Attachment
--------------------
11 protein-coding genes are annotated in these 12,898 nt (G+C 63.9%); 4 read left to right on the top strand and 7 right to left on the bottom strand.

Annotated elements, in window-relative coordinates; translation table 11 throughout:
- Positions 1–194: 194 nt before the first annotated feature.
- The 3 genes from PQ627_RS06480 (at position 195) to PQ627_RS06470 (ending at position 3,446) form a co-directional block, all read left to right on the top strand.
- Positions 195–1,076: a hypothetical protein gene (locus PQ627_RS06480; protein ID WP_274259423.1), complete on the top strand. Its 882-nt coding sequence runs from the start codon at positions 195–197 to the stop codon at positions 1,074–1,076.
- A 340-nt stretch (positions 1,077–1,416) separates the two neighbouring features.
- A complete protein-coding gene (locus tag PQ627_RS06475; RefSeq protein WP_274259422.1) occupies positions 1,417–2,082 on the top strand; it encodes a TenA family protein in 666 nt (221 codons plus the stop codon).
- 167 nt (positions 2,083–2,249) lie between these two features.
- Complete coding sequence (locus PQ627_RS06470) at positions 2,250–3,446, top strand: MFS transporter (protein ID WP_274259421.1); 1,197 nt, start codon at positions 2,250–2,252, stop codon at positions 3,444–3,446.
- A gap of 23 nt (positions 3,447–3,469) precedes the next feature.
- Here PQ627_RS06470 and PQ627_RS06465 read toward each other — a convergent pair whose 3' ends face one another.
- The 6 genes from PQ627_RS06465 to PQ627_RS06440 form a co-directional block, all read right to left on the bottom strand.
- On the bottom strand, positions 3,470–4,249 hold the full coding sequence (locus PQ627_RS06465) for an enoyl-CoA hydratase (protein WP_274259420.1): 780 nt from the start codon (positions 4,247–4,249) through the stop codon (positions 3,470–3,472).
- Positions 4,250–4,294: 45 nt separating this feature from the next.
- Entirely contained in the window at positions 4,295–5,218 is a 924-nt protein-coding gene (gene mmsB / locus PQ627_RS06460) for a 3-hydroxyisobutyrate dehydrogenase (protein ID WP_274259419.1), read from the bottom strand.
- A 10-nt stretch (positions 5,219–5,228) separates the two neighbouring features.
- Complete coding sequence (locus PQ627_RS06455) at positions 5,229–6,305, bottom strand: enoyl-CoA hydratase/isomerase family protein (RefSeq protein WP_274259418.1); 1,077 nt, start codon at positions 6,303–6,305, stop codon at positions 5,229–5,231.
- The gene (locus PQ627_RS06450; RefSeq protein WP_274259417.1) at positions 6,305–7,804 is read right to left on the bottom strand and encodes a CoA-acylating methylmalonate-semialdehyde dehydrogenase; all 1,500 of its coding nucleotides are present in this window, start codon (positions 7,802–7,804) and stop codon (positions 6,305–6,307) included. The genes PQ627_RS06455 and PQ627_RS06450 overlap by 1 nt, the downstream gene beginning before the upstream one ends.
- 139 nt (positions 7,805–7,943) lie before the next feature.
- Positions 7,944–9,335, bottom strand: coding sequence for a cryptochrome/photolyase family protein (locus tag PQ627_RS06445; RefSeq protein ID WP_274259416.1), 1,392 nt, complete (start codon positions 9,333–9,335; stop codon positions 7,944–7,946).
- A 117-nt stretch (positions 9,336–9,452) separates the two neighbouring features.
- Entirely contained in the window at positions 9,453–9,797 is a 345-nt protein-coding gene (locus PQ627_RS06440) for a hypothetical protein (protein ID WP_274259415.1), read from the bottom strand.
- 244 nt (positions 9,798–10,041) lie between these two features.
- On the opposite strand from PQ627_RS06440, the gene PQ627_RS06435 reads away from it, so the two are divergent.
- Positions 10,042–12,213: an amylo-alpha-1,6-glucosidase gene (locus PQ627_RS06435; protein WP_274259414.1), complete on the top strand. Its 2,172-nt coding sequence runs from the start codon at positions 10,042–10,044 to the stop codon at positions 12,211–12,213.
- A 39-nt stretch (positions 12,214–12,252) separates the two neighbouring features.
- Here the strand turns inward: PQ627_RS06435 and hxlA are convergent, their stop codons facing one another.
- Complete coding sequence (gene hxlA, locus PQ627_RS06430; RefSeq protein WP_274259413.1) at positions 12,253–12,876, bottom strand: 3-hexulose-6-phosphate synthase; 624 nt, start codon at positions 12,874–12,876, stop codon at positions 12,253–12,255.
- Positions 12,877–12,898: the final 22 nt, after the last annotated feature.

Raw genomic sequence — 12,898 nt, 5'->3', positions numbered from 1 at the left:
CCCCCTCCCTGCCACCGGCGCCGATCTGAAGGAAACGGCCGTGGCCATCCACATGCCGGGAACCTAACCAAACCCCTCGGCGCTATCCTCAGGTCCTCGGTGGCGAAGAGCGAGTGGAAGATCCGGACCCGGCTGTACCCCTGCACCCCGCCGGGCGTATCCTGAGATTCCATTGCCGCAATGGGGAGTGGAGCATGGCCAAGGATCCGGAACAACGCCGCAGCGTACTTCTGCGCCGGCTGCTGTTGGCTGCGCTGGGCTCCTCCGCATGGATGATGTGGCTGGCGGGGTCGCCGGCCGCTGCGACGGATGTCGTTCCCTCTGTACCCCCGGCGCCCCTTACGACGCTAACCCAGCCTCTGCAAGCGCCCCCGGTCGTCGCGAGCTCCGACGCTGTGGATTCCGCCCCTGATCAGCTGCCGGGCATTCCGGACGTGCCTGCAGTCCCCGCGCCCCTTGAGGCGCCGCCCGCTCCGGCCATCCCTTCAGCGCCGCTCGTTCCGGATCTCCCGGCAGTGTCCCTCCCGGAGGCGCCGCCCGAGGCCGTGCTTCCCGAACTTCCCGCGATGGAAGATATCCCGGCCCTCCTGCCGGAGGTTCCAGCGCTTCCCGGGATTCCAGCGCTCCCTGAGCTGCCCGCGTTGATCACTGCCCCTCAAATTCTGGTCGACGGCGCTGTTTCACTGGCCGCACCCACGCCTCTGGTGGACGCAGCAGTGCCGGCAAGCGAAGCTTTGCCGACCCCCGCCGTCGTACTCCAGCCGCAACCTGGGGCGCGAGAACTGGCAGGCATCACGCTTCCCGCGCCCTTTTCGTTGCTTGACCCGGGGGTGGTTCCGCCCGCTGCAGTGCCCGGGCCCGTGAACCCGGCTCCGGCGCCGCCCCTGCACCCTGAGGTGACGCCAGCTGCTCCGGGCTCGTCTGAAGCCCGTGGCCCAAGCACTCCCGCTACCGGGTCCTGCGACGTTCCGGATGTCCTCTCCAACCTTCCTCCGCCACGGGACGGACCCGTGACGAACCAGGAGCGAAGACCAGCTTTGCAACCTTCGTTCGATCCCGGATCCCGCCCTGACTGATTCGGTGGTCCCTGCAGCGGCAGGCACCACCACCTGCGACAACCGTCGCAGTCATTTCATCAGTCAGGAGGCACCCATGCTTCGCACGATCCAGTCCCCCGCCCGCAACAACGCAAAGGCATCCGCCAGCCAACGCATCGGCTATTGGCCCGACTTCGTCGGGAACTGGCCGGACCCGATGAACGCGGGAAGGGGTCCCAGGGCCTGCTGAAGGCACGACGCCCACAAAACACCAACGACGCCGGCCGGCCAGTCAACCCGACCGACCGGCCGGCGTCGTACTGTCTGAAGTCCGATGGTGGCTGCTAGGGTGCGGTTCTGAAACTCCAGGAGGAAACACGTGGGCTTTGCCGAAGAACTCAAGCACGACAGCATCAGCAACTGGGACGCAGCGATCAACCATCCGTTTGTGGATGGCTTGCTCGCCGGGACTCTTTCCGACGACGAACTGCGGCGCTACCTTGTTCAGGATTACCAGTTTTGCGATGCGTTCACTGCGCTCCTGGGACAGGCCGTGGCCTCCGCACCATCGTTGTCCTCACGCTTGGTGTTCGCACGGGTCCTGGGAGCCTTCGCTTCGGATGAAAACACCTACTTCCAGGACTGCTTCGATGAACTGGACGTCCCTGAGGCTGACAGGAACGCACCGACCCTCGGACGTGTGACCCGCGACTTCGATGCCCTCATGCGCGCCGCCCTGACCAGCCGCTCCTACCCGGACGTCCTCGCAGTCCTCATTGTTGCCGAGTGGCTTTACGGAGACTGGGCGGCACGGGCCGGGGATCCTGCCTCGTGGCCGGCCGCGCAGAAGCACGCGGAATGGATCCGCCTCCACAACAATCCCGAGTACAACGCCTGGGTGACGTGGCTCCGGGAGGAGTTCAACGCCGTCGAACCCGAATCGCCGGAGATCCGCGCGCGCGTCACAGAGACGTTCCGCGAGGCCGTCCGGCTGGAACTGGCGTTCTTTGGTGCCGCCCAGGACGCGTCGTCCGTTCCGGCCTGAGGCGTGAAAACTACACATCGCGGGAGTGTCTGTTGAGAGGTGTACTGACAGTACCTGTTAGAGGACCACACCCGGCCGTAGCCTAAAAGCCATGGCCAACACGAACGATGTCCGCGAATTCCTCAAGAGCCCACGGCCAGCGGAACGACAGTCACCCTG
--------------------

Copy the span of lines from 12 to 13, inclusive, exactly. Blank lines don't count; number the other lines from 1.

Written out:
- The 6 genes from PQ627_RS06465 to PQ627_RS06440 form a co-directional block, all read right to left on the bottom strand.
- On the bottom strand, positions 3,470–4,249 hold the full coding sequence (locus PQ627_RS06465) for an enoyl-CoA hydratase (protein WP_274259420.1): 780 nt from the start codon (positions 4,247–4,249) through the stop codon (positions 3,470–3,472).